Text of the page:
I remember learning to ride my brother's red, hand-me-down two-wheeler by coasting and kicking, setting my feet on the pedals over and over until the balance was just right. Then, and only then, I started to soar and glide for months in the outdoor garage area of our apartment building in Queens.
In suburban contrast, I encouraged my young bike-riding son to try out a potential purchase around the back aisles of the local Wal-Mart to make sure he felt comfortable before I imposed on my neighbor and her mini-van to get the bicycle home. And due to my work in the city, I only know of the Saturday afternoon legends, in which my daughter, one of the first on the block to ride without training wheels, took hairpin turns at every opportunity.
Fast forward to this pandemic, which has increased the purchase and use of bicycles and the need for servicing of them. But it's not just the repair. It's the riders.
There are few bike shops locally and the one in Merrick has walk-in repair so we plan our day around their 9 a.m. Saturday start. Warned that the place gets really busy, we arrive thirty minutes early and there are seven people before us — a classic hurry up and wait. But this is not an impatient group — if anything it is camaraderie in motion — mom with kid's bike, dad with adult son's racer, us with the beloved Wal-Mart special with a popped inner tube.
A few days later, given the roads and street potholes, same pop. Only the Merrick shop is closed for ten days so we drive to a Wantagh bike dealer, finding its back parking lot filled with people, beloved bikes and two lines for pickups and repairs at 5:45 p.m. The people are diverse, wearing different uniforms in their weekday roles: t-shirts and shorts, dress shirts and ties, helmets and yoga pants. They come in cars, pick-up trucks and by foot. Everyone talks shop, looking at their phones, comparing derailleurs and kickstands.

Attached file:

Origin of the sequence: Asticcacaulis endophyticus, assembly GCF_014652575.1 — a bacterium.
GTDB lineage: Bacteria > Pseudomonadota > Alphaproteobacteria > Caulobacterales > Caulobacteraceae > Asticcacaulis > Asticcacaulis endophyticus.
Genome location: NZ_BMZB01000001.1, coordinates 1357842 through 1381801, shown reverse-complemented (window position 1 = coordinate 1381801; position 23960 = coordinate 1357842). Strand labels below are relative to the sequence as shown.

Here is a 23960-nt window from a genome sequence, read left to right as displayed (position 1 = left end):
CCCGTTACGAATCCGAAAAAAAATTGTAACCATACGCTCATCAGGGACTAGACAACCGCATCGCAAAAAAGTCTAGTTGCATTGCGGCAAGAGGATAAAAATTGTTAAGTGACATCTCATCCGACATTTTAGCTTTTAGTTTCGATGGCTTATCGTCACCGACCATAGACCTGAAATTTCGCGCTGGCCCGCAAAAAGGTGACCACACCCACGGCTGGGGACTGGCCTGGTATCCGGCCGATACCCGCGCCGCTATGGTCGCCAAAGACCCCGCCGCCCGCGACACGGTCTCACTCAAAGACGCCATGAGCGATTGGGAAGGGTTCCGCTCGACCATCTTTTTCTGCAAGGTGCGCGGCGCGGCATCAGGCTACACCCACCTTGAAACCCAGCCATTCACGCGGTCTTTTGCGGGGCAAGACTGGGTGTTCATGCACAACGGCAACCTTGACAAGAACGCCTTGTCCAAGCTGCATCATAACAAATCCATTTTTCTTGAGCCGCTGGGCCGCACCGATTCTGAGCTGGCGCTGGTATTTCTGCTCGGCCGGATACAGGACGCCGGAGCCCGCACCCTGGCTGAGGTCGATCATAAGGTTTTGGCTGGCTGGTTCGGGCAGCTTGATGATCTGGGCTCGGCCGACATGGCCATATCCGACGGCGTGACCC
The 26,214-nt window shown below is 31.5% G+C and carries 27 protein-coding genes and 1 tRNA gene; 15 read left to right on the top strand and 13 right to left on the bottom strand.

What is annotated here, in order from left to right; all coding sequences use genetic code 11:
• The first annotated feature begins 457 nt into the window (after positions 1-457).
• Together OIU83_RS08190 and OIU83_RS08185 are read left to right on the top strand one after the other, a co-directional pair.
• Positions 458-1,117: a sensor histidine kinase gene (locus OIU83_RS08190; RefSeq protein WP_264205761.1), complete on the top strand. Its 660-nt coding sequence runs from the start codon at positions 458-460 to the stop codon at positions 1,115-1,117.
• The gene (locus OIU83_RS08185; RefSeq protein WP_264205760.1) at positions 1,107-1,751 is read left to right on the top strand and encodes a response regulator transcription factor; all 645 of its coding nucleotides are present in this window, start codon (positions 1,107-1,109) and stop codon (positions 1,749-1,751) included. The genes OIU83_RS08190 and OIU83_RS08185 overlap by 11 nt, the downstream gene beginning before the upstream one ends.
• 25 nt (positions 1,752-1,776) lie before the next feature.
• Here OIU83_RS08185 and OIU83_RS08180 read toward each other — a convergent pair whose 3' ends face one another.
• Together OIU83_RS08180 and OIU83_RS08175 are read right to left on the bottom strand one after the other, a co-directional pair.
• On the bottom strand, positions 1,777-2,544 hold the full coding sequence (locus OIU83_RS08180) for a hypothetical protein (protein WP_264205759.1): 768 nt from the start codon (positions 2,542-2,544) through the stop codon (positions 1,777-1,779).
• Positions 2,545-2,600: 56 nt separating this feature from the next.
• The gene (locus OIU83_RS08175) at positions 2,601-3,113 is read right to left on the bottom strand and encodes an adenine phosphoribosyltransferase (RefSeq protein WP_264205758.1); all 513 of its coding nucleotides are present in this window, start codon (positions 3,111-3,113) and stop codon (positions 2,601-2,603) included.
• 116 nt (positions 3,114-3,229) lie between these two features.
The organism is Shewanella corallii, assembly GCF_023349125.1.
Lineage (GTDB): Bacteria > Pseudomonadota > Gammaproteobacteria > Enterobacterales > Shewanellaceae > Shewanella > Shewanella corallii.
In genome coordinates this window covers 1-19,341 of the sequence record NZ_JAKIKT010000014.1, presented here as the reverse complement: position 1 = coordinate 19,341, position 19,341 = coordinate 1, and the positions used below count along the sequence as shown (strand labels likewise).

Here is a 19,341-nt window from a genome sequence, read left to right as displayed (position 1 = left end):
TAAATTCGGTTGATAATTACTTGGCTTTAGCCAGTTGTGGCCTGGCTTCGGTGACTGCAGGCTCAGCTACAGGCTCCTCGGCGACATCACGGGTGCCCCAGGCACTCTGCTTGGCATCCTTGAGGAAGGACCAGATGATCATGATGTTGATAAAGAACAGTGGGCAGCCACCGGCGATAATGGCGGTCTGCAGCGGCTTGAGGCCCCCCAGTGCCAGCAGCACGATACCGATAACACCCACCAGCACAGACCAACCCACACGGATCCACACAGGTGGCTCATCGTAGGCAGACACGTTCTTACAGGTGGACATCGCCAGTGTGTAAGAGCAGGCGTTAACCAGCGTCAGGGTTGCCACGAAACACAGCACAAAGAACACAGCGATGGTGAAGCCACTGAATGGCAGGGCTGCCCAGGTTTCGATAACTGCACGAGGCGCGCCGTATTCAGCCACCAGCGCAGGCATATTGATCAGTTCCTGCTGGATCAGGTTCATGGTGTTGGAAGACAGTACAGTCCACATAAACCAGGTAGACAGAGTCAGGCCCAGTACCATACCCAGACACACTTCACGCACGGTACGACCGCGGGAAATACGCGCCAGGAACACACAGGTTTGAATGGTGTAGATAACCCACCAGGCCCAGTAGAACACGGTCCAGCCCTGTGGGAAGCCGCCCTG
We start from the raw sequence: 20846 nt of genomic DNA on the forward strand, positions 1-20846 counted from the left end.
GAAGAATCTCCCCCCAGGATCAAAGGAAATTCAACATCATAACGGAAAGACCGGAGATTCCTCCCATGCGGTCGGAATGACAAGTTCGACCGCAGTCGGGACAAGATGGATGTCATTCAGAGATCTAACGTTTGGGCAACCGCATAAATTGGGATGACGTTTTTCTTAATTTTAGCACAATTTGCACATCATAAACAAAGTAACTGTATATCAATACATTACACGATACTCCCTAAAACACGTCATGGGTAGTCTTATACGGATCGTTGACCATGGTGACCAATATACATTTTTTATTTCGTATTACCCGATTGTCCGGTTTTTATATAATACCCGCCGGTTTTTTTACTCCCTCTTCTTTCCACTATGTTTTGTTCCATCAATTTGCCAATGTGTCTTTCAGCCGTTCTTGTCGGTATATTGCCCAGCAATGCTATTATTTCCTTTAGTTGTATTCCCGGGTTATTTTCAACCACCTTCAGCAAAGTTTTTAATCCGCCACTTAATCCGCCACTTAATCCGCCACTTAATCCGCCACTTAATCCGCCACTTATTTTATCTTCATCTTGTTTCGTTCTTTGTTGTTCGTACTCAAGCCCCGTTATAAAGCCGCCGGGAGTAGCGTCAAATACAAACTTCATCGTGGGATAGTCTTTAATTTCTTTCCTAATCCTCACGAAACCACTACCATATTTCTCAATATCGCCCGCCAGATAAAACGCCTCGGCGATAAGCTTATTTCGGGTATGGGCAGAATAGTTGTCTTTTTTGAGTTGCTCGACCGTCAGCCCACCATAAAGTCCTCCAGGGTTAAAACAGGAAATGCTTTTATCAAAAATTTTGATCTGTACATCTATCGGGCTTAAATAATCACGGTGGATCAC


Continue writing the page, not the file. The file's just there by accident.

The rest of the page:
Our reward for patience on this line is a fresh inner tube and six-feet of social distance at the cashier. And from the moment we are there until the moment we leave, there is a palpable enthusiasm and gratitude. This is a group who loves the road and any opportunity to soar again.
A contributing writer to the Herald since 2012, Lauren Lev is an East Meadow resident and a direct marketing/advertising executive who teaches marketing fundamentals as well as advertising and marketing communications courses at the Fashion Institute of Technology and SUNY Old Westbury.